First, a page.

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Expression of Ripk1 and DAM genes correlates with severity and progression of Krabbe disease.

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Cachón-González, María B  ORCID logo
Wang, Susan 
Cox, Timothy M 


Krabbe disease, an inherited leukodystrophy, is a sphingolipidosis caused by deficiency of β-galactocerebrosidase: it is characterized by myelin loss, and pathological activation of macrophage/microglia and astrocytes. To define driving pathogenic factors, we explored the expression repertoire of candidate neuroinflammatory genes: upregulation of receptor interacting protein kinase 1 (Ripk1) and disease-associated microglia (DAM) genes, including Cst7 and Ch25h, correlated with severity of Krabbe disease genetically modelled in the twitcher mouse. Upregulation of Ripk1 in Iba1/Mac2-positive microglia/macrophage associated with the pathognomic hypertrophic/globoid phenotype of this disease. Widespread accumulation of ubiquitinin1 in white and grey matter co-localised with p62. In Sandhoff disease, another sphingolipid disorder, neuroinflammation, accumulation of p62 and increased Ripk1 expression was observed. The upregulated DAM genes and macrophage/microglia expression of Ripk1 in the authentic model of Krabbe disease strongly resemble those reported in Alzheimer disease associating with disturbed autophagosomal/lysosomal homeostasis. Activation of this shared molecular repertoire, suggests the potential for therapeutic interdiction at a common activation step, irrespective of proximal causation. To clarify the role of Ripk1 in the pathogenesis of Krabbe disease, we first explored the contribution of its kinase function, by intercrossing twitcher and the K45A kinase-dead Ripk1 mouse and breeding to homozygosity. Genetic ablation of Ripk1 kinase activity neither altered the neuropathological features nor the survival of twitcher mice. We conclude that Ripk1 kinase-dependent inflammatory and degenerative capabilities play no instrumental role in Krabbe disease; however, putative kinase-independent functions of Ripk1 remain formally to be explored in its molecular pathogenesis.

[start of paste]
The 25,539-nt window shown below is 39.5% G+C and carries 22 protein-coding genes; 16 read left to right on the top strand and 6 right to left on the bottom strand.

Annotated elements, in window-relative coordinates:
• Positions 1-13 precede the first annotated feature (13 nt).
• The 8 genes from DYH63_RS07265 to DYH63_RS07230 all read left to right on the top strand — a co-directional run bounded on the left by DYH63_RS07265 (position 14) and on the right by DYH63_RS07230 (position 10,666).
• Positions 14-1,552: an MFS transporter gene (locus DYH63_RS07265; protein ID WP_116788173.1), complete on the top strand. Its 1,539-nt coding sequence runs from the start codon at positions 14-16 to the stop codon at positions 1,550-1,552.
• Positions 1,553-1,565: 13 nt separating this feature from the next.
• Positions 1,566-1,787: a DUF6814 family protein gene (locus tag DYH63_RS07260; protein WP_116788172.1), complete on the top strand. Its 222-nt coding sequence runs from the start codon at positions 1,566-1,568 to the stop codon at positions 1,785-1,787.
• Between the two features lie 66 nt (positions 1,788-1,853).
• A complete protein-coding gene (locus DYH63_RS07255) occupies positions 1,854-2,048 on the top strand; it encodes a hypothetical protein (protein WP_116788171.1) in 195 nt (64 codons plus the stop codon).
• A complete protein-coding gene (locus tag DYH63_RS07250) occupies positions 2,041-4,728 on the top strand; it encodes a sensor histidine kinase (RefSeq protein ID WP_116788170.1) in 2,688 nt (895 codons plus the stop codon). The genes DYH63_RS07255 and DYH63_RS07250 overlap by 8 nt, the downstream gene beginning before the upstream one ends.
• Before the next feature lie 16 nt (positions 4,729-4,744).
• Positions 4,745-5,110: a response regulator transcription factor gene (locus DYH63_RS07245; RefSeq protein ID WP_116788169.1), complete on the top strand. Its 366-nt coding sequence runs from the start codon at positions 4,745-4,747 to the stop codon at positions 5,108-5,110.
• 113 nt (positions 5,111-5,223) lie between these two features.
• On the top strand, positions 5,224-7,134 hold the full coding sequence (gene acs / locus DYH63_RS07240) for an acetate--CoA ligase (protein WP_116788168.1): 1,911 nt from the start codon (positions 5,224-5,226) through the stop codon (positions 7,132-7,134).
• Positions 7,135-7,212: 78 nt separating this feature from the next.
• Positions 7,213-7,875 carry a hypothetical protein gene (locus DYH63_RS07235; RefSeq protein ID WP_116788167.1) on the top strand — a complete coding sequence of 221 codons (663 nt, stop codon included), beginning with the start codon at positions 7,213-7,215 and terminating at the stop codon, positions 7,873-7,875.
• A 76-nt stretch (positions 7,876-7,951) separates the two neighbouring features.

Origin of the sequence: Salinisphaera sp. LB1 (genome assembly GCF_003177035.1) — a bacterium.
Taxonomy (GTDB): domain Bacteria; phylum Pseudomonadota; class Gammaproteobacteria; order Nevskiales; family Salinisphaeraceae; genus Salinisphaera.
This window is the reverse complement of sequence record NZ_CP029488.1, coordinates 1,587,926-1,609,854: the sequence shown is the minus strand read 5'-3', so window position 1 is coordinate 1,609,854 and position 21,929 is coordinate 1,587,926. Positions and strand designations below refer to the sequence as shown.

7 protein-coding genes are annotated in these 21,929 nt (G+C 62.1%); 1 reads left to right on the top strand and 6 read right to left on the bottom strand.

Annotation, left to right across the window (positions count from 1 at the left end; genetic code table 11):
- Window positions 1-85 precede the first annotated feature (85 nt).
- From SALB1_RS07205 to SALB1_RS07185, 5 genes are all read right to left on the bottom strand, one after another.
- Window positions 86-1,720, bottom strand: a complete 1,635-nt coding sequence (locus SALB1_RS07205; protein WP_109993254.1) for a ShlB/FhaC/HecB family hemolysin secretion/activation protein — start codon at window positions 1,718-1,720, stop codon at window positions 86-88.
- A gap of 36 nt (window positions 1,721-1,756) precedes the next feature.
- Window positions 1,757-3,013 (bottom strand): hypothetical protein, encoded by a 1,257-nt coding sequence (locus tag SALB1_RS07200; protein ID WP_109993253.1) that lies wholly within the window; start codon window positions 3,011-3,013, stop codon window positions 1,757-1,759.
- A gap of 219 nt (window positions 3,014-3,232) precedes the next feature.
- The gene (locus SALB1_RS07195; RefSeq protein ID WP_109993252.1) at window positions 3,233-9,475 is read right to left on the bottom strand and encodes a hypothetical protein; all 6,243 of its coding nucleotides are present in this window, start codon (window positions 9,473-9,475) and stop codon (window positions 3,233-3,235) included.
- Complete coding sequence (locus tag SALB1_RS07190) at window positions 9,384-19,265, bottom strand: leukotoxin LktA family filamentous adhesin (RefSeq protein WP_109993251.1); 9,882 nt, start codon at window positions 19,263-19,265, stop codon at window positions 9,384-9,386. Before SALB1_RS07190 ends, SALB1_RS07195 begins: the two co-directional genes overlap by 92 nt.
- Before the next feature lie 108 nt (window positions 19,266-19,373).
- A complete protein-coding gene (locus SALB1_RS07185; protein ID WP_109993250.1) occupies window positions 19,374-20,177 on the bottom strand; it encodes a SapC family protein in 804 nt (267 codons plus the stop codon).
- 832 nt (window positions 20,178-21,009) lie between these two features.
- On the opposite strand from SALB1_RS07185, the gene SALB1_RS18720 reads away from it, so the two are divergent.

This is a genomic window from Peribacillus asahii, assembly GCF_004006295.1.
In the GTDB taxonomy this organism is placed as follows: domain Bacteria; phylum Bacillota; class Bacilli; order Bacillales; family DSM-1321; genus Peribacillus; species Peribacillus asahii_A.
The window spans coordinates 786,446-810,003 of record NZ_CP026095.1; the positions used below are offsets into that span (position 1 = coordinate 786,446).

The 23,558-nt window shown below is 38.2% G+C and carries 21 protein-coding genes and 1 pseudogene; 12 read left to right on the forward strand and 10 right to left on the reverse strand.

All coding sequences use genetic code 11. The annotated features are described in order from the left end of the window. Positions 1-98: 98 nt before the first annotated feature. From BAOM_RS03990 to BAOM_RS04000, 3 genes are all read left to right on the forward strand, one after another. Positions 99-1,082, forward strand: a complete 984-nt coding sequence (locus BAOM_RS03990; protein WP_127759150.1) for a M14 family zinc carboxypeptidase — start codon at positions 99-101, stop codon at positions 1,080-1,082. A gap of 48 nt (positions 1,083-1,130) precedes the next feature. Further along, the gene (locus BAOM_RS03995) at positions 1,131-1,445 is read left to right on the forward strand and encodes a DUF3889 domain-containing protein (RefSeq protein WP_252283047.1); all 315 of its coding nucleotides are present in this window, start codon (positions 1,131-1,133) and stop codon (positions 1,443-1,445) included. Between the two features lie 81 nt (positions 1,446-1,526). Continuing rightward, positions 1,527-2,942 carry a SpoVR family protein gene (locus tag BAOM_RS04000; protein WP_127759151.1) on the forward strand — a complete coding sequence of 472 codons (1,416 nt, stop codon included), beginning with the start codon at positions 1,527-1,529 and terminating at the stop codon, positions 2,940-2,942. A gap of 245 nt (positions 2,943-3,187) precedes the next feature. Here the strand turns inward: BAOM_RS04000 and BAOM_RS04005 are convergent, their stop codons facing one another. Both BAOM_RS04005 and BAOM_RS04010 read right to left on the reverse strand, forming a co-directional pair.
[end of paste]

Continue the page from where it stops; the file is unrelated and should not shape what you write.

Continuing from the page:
Animals, Autophagosomes, Biomarkers, Disease Models, Animal, Disease Progression, Disease Susceptibility, Gene Expression, Gene Knockdown Techniques, Humans, Leukodystrophy, Globoid Cell, Mice, Microglia, Neuroinflammatory Diseases, Protein Transport, Receptor-Interacting Protein Serine-Threonine Kinases, Severity of Illness Index, Transcriptome

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Hum Mol Genet

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Oxford University Press (OUP)


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Cambridge University Hospitals NHS Foundation Trust (CUH) (RG50826 METABOLISM)
Cambridge University Hospitals NHS Foundation Trust (CUH) (146281)
Sparks: The Children's Medical Research Charity (14CAM03)
National Institute for Health and Care Research (IS-BRC-1215-20014)
NIHR Cambridge Biomedical Research Centre [grant number IS-BRC-1215-20014]; and Sparks [grant number 14CAM03]